Now a displacement of the tip of any finger A will create a torque on the frame B, and as the fingers A are not stressed beyond their elastic limit, this torque will be proportional to the degree of that displacement. But as the frame B is mounted on a shaft C in substantially frictionless bearings, the torques created by the flexing of the various fingers will cause the frame B to turn about the axis of the shaft C until the resultant torque is zero. The extent by which the frame B is tilted is conveniently indicated by an indicator means F. It may be established that the angle through which the frame B turns in response to the presence of mate-rial on the conveyor will be approximately proportional to the cross-sectional area of the material on the conveyor if either:

(a) The fingers are substantially similar, and their tips are distributed at equal intervals across the width of the conveyor, or of that part of the conveyor carrying material, or

(b) The tip-s of the fingers are distributed across the width of the conveyor or of that part of the conveyor carrying material in any convenient manner and the stiffness of each finger is made proportional to that width, W1, W2, W3, etcetera of the element of conveyor width upon which it is considered to rest. Moreover, since the zero of the device is set at the position adopted by the frame when the fingers are resting upon the empty belt, this remains true regardless of the cross-sectional profile of the empty belt or of the material passing. Also, insofar as the speed of the belt is constant, this displacement will be proportional to the volumetric rate of passage of the material.

In the foregoing description the words conveyor or belt have been used for brevity and convenience, but the apparatus may be used to measure or determine the rate of passage of any loose solid material at any point or position where it is moving at a linear rate which is either constant, or fairly constant, or known or approximately known. Conveying devices where these conditions apply, include, amongest others, belt conveyors, scraper conveyors, worm conveyors, vibratory conveyors, feeders,

rolls, extruding devices, rotating tables, or vibrating screens.

The tips of the fingers A may be disposed across the width of the conveyor, or of that portion of the conveyor carrying material, in any convenient manner. For example, the fingers may be spaced from 2 to 6", preferably 4", across the width of the belt. The flexibility of the individual fingers A or of the method of attachment of the individual fingers to the frame B may be arranged to vary in relation to the spacing of the tip of each finger from the tip or tips of the finger or fingers adjacent to it. The movements of the frame B may be used to indicate the rate of passage of material on the conveyor, or when material is passing at any particular rate or rates, for example by means of and in conjunction with suitable mechanical, electrical, magnetic, pneumatic or hydraulic attachments, locally and/ or at a remote point or points. The movements of the frame B or shaft C may also be used to indicate the amount of material which has passed during a desired period, or when any desired amount or amounts has passed, or to control quantity of material passing on to/ along/ or from the conveyor, or to control the quantity of material passing on to/along/or from another conveyor or conveyors, or to control the operating settings or conditions in any process which is treating the material before or during or after passing along the conveyor.

Various modifications may be introduced without departing from the invention, and the apparatus may be designed to give satisfactory indications with approximations according to various mathematical rules, for example Simpsons rule, or the mid-ordinate rule, or the trapezoidal rule whereby the spacing and/ or the flexibility of the elements is determined.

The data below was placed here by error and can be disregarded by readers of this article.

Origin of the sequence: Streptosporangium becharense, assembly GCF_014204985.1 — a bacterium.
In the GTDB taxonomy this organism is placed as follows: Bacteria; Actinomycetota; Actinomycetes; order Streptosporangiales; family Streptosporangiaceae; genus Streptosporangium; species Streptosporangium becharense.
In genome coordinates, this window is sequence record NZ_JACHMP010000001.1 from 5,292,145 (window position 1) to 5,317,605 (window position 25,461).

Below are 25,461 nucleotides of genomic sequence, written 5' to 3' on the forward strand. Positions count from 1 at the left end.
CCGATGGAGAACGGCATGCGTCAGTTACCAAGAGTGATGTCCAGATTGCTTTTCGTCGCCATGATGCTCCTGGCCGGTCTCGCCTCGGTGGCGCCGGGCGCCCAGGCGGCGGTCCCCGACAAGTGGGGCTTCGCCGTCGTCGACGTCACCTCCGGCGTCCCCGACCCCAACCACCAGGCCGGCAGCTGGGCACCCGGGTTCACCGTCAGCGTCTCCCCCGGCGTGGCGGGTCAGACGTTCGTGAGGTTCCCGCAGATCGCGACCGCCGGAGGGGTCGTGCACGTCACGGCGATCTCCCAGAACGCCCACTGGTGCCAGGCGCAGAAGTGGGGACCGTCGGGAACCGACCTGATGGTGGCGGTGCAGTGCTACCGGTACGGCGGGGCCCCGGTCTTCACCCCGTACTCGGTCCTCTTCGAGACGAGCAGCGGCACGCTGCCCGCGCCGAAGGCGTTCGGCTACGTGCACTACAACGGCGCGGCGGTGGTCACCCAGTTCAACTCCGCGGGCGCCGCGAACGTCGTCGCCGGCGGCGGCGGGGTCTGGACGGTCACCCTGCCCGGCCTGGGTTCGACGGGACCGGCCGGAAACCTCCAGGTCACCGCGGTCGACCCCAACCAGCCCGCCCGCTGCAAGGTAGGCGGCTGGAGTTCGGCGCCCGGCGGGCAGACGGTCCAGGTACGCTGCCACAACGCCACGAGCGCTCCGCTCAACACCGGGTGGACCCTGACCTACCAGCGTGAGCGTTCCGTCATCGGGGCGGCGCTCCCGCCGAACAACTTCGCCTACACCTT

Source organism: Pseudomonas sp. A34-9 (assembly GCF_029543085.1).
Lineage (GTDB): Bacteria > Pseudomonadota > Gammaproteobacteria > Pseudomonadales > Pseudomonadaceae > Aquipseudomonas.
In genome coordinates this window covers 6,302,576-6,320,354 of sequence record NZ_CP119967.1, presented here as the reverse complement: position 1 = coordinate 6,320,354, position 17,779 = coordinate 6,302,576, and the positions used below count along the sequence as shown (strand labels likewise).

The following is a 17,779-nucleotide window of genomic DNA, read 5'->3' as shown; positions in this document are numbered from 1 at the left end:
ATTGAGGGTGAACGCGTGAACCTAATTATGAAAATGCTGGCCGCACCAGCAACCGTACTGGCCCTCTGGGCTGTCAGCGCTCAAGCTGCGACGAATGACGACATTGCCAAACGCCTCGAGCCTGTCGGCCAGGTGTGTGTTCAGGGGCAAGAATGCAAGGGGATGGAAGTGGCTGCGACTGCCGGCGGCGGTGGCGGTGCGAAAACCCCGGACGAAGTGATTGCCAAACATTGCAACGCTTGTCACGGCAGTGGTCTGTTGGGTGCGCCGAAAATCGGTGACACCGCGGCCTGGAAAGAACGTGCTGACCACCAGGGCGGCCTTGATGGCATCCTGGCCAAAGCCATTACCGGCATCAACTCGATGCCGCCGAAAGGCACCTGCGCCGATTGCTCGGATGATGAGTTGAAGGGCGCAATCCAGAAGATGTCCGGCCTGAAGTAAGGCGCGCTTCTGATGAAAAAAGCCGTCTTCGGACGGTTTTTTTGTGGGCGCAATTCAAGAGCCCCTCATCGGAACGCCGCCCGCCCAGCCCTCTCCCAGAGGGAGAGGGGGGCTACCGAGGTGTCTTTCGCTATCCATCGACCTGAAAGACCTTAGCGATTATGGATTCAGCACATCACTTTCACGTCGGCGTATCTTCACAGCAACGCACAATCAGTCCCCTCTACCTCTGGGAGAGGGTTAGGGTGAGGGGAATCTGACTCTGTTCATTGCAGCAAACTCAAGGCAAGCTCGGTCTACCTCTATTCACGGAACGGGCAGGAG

From the above description it will be seen that the invention provides an improved apparatus capable of satisfactory employment in a Wide variety of circumstances.

We claim:

Apparatus responsive to variations in volume of material transported in a predetermined direction past the apparatus, comprising a plurality of individual strip-like elements, a support means to which said elements are attached so that they extend in the samedirection in side- 'by-side relationship, and are separately flexible relative to the support means, a free end of each said element adapted for contacting said material, means for mounting the support frame for pivotal movement about an axis transverse to said direction so that said elements extend in said direction with the free ends positioned to be contactable and defiectable by the material whereby each element on deflection can exert a torque on the support means thereby to cause the latter to pivot, and means for providing an' indication of the extent of pivotting of the support means.

References Cited by the Examiner UNITED STATES PATENTS 1,773,816 8/1930 Lea.

2,312,216 2/1943 Keeler 73-228 X 2,642,664 6/1953 Wilson et al.

3,075,289 1/1963 Schreuder et al 33--121 FOREIGN PATENTS 33,162 6/1912 Sweden. 546,843 8/ 1956 Italy.

RICHARD C. QUEISSER, Primary Examiner.

E. D. GILHOOLY, Assistant Examiner.

Patent Citations
Cited PatentFiling datePublication dateApplicantTitle
US1773816 *May 4, 1923Aug 26, 1930Edward Lea JamesApparatus for measuring granular materials volumetrically
US2312216 *Aug 26, 1941Feb 23, 1943Socony Vacuum Oil Co IncFlow measuring device
US2642664 *Mar 9, 1951Jun 23, 1953West Point Mfg CoApparatus for testing thickness of textile lap
US3075289 *Oct 29, 1959Jan 29, 1963Swift & CoClassifying means
IT546843B * Title not available
SE33162A * Title not available
Referenced by
Citing PatentFiling datePublication dateApplicantTitle
US3436968 *Feb 11, 1965Apr 8, 1969Fairbanks Morse IncProcessing control system
US6237427 *Feb 8, 1999May 29, 2001James C. HelfrichFlow rate measuring system for crops supported on a conveyor
U.S. Classification33/121, 73/227, 73/861
International ClassificationB65G47/00
Cooperative ClassificationB65G47/00, B65G2811/0689
European ClassificationB65G47/00